The sodium pump α1 subunit regulates bufalin sensitivity of human glioblastoma cells through the p53 signaling pathway

  • Yu-Long Lan
  • Yu-Jie Zou
  • Jia-Cheng Lou
  • Jin-Shan Xing
  • Xun Wang
  • Shuang Zou
  • Bin-Bin Ma
  • Yan DingEmail author
  • Bo ZhangEmail author
Original Article


Bufalin is the primary component of the traditional Chinese medicine “Chan Su,” which has been widely used for cancer treatment at oncology clinics in certain countries. Evidence suggests that this compound possesses potent antitumor activities, although the exact molecular mechanism(s) require further elucidation. Therefore, this study aimed to further clarify the in vitro and in vivo antiglioma effects of bufalin and the molecular mechanism underlying the regulation of drug sensitivity. The anticancer effects of bufalin were determined by colony formation assays, apoptosis assays, and cellular redox state tests of glioma cells. Confocal microscopy was performed to determine the expression changes of the DNA damage biomarker γ-H2AX and the nuclear translocation of p53 in glioma cells. Western blotting and RT-PCR were used to detect the protein and gene expression levels, respectively. Here, we report that bufalin induced glioblastoma cell apoptosis and oxidative stress and triggered DNA damage. The critical roles of the sodium pump α1 subunit (ATP1A1) in mediating the XPO1-targeted anticancer effect of bufalin in human glioma were further confirmed. Mechanistic studies confirmed the important roles of Src and p53 signaling in mediating bufalin-induced apoptosis. Importantly, bufalin also inhibited the growth of glioma xenografts. In conclusion, our study indicated that therapies targeting the ATP1A1 and p53 signaling-mediated mitochondrial apoptotic pathways regulated by bufalin might be potential treatments for human glioma, and these findings will provide molecular bases for developing bufalin into a drug candidate for the treatment of malignant glioma.


Glioma Bufalin Sodium pump p53 Apoptosis 


Author contributions

BZ and YD conceived and supervised the study and revised the manuscript; YLL, YJZ, and JCL designed and performed the experiments, analyzed the data, and drafted the manuscript; and JSX, XW, SZ, and BBM collected data and revised the manuscript.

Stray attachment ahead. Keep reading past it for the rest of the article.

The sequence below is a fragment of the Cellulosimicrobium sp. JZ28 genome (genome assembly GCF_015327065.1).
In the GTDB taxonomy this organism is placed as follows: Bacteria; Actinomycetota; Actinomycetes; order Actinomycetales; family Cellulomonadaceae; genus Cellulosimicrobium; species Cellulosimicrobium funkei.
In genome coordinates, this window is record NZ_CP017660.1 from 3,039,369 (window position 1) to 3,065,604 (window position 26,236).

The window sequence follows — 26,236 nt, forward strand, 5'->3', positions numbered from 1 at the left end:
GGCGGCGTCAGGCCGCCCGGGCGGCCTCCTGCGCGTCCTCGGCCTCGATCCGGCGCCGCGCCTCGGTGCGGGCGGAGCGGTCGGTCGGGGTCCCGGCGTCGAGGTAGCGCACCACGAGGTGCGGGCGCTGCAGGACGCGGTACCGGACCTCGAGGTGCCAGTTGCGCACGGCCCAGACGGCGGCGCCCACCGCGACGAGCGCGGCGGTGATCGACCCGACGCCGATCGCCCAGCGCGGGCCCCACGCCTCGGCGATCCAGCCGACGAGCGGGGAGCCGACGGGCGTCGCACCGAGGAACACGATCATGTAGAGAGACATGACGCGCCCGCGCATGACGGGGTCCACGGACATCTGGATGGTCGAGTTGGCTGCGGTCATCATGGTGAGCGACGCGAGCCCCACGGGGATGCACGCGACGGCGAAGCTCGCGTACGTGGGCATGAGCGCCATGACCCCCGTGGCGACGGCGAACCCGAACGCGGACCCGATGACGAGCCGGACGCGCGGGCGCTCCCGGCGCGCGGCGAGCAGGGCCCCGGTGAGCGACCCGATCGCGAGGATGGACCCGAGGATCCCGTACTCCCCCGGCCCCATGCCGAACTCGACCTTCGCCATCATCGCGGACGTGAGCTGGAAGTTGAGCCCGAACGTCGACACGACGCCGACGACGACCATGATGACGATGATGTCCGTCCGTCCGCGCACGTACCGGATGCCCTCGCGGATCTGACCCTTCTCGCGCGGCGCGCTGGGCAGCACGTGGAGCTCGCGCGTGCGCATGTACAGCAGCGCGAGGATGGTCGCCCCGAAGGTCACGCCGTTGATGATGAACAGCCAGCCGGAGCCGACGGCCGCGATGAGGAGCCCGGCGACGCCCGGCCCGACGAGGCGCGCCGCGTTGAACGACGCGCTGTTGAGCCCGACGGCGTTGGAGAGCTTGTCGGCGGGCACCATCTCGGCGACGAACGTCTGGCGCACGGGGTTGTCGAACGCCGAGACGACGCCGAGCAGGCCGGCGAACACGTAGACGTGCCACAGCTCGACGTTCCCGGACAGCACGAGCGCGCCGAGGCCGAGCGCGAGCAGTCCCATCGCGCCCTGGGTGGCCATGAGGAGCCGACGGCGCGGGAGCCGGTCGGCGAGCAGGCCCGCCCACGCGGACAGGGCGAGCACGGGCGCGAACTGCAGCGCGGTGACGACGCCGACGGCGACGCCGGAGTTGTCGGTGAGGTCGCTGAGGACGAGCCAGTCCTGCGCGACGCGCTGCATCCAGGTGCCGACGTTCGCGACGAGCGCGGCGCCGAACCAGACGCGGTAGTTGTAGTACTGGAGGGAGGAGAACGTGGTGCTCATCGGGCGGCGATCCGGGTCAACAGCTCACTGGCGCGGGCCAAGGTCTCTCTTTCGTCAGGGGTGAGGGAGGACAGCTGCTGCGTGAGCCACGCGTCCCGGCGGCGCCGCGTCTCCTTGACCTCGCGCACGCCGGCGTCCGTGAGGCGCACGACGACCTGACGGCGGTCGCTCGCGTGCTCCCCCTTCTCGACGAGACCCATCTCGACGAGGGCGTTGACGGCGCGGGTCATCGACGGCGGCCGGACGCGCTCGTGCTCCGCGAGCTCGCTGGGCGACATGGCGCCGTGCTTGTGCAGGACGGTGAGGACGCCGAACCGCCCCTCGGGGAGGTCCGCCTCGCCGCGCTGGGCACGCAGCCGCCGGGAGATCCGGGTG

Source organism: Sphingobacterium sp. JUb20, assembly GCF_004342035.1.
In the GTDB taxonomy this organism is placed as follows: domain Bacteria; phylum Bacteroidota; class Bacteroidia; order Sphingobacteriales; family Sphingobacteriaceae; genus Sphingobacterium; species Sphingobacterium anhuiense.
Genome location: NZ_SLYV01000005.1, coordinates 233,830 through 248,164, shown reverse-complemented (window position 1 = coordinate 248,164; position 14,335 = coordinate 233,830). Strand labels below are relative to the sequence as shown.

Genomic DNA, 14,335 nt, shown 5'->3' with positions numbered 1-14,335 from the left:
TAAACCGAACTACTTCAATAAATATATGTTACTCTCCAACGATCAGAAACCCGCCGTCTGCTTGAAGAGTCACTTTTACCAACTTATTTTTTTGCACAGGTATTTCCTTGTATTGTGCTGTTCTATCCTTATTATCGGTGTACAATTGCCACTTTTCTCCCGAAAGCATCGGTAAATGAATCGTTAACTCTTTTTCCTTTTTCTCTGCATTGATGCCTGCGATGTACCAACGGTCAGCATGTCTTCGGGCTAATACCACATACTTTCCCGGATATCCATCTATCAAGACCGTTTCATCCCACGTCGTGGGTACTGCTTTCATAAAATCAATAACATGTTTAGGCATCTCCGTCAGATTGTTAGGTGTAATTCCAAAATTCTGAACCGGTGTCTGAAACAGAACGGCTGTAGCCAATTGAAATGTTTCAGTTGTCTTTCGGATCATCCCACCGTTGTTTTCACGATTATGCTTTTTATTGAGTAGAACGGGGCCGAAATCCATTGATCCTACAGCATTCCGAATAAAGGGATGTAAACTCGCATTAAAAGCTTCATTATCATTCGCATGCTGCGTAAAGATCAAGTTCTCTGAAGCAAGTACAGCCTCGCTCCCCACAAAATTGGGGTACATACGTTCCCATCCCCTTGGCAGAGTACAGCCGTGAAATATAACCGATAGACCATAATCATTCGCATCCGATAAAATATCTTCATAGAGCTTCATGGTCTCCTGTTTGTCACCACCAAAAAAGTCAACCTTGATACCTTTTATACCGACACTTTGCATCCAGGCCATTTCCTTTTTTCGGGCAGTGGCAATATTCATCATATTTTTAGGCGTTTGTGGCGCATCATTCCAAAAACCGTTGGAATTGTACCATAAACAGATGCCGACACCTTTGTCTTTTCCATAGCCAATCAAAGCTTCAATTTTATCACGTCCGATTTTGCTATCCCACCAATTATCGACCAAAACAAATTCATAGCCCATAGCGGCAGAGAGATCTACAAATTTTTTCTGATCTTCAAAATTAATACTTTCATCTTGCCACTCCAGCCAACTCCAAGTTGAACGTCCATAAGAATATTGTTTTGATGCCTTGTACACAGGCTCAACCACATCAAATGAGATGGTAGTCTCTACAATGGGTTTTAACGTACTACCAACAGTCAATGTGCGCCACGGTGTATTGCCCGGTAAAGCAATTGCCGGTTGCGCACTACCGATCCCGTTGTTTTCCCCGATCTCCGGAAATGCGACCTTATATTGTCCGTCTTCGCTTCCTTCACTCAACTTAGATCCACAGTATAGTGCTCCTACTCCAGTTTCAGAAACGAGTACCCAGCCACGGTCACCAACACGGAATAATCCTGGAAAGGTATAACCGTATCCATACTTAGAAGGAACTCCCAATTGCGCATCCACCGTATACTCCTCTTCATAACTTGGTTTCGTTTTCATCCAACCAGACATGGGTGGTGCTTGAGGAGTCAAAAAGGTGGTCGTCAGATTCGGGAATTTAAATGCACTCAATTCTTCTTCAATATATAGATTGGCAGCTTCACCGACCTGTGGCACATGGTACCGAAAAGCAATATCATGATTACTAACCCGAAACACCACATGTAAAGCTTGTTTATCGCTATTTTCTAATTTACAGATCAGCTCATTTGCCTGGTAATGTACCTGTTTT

This work is supported by grants from the National Natural Science Foundation of China (Nos. 81372714, 81672480), Liaoning Provincial Natural Science Foundation of China (No. 201602244), Distinguished Professor Project of Liaoning Province, Special Grant for Translational Medicine, Dalian Medical University (No. 2015002), and Basic Research Projects in Colleges and Universities of Liaoning Province (No. LQ2017033).

Compliance with ethical standards

Conflict of interest

The authors declare that they have no competing interests.

Supplementary material

10565_2019_9462_MOESM1_ESM.pdf (329 kb)
ESM 1 (PDF 329 kb)


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Copyright information

© Springer Nature B.V. 2019

Authors and Affiliations

  1. 1.Department of NeurosurgeryThe Second Affiliated Hospital of Dalian Medical UniversityDalianChina
  2. 2.Department of NeurosurgeryShenzhen People’s HospitalShenzhenChina
  3. 3.Department of PharmacyDalian Medical UniversityDalianChina
  4. 4.Department of PhysiologyDalian Medical UniversityDalianChina
  5. 5.Department of NursingThe First Affiliated Hospital of Dalian Medical UniversityDalianChina
  6. 6.Department of Pediatrics, Children’s Hospital of BostonHarvard Medical SchoolBostonUSA

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